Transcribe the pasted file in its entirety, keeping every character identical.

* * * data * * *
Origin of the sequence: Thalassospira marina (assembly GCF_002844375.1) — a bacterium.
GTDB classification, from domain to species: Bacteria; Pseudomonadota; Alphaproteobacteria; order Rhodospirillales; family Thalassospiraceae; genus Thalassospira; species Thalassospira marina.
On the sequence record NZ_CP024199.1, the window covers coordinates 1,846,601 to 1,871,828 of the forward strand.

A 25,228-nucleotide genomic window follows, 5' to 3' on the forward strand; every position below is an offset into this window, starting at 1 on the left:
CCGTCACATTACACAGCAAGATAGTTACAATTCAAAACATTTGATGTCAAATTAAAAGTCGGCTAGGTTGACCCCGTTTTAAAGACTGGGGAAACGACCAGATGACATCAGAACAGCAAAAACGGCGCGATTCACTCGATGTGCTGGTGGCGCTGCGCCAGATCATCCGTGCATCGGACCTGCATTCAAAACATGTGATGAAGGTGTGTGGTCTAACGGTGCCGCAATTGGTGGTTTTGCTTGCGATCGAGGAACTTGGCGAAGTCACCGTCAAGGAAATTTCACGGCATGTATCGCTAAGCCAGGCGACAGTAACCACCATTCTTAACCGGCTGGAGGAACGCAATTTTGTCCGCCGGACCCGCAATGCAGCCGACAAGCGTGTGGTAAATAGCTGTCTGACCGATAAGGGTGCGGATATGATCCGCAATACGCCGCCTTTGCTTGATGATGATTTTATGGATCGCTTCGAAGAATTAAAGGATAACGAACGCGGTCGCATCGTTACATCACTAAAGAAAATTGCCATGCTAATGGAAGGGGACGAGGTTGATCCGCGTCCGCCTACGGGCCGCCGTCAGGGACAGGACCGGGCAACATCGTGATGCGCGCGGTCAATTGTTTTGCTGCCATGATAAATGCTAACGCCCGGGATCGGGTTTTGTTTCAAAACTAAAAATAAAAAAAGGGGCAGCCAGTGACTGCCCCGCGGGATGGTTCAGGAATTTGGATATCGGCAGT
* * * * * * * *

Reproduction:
Origin of the sequence: Thalassospira marina (assembly GCF_002844375.1) — a bacterium.
GTDB classification, from domain to species: Bacteria; Pseudomonadota; Alphaproteobacteria; order Rhodospirillales; family Thalassospiraceae; genus Thalassospira; species Thalassospira marina.
On the sequence record NZ_CP024199.1, the window covers coordinates 1,846,601 to 1,871,828 of the forward strand.

A 25,228-nucleotide genomic window follows, 5' to 3' on the forward strand; every position below is an offset into this window, starting at 1 on the left:
CCGTCACATTACACAGCAAGATAGTTACAATTCAAAACATTTGATGTCAAATTAAAAGTCGGCTAGGTTGACCCCGTTTTAAAGACTGGGGAAACGACCAGATGACATCAGAACAGCAAAAACGGCGCGATTCACTCGATGTGCTGGTGGCGCTGCGCCAGATCATCCGTGCATCGGACCTGCATTCAAAACATGTGATGAAGGTGTGTGGTCTAACGGTGCCGCAATTGGTGGTTTTGCTTGCGATCGAGGAACTTGGCGAAGTCACCGTCAAGGAAATTTCACGGCATGTATCGCTAAGCCAGGCGACAGTAACCACCATTCTTAACCGGCTGGAGGAACGCAATTTTGTCCGCCGGACCCGCAATGCAGCCGACAAGCGTGTGGTAAATAGCTGTCTGACCGATAAGGGTGCGGATATGATCCGCAATACGCCGCCTTTGCTTGATGATGATTTTATGGATCGCTTCGAAGAATTAAAGGATAACGAACGCGGTCGCATCGTTACATCACTAAAGAAAATTGCCATGCTAATGGAAGGGGACGAGGTTGATCCGCGTCCGCCTACGGGCCGCCGTCAGGGACAGGACCGGGCAACATCGTGATGCGCGCGGTCAATTGTTTTGCTGCCATGATAAATGCTAACGCCCGGGATCGGGTTTTGTTTCAAAACTAAAAATAAAAAAAGGGGCAGCCAGTGACTGCCCCGCGGGATGGTTCAGGAATTTGGATATCGGCAGT